The handle folds up and it is easy to lift this up out of the sink when full (I do it each morning before we leave for the day) and not spill any of the water inside. Notice in the front right corner that I have cut out a semi-circle in the corner of the flat of the lid. That makes a convenient pouring spot to pour the water out of the box. I take this to a campground restroom or utility sink and pour it out. (It would not be right to pour it outside on the ground.)
So here is the set up - winter sink with running water...
With this you can get yourself a drink of filtered water, fill a pot to boil, wash your hands, or brush your teeth. No you can't take a shower, but you could take a sponge bath. What no hot water? Well, to the right in this photo is the stove and above is the microwave. Both will turn cold water into hot with not much effort at all.You certainly could wash dishes or pots if you needed to, but my suggestion is use paper plates, disposable plastic utensils, and paper cups on a winter trip.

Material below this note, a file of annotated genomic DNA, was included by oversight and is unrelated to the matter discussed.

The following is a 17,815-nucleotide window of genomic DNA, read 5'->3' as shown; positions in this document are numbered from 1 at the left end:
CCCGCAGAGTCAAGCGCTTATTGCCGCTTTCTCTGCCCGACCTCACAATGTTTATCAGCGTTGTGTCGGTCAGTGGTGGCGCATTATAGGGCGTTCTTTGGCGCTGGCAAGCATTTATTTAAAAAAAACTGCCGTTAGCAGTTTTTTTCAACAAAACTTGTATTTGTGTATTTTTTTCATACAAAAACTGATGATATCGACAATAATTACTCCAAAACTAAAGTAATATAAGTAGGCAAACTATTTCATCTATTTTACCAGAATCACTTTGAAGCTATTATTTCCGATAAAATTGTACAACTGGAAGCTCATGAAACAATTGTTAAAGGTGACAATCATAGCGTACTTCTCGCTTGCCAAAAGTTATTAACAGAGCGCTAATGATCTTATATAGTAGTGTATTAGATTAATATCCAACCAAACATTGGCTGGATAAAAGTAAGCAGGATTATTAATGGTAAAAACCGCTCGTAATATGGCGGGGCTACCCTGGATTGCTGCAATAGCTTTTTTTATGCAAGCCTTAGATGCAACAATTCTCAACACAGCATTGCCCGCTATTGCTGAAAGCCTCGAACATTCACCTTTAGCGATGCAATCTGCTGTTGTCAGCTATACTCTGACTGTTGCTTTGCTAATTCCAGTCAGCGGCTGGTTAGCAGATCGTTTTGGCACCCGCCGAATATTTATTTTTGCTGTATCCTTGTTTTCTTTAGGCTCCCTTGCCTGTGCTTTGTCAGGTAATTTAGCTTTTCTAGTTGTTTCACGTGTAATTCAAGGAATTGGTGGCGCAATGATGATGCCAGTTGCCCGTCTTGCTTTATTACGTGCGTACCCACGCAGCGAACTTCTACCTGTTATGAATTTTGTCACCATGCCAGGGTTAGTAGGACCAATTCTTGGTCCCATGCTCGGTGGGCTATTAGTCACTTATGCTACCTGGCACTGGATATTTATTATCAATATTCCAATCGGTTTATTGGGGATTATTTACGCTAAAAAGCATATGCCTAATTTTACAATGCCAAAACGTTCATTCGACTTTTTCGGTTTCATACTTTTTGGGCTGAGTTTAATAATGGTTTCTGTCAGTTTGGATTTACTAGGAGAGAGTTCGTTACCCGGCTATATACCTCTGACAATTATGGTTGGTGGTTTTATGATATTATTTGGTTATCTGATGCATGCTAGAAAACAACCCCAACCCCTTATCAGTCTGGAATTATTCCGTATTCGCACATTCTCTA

OK - half of the water problem is solved. The more important half is now to come because sooner or later everyone has got to go!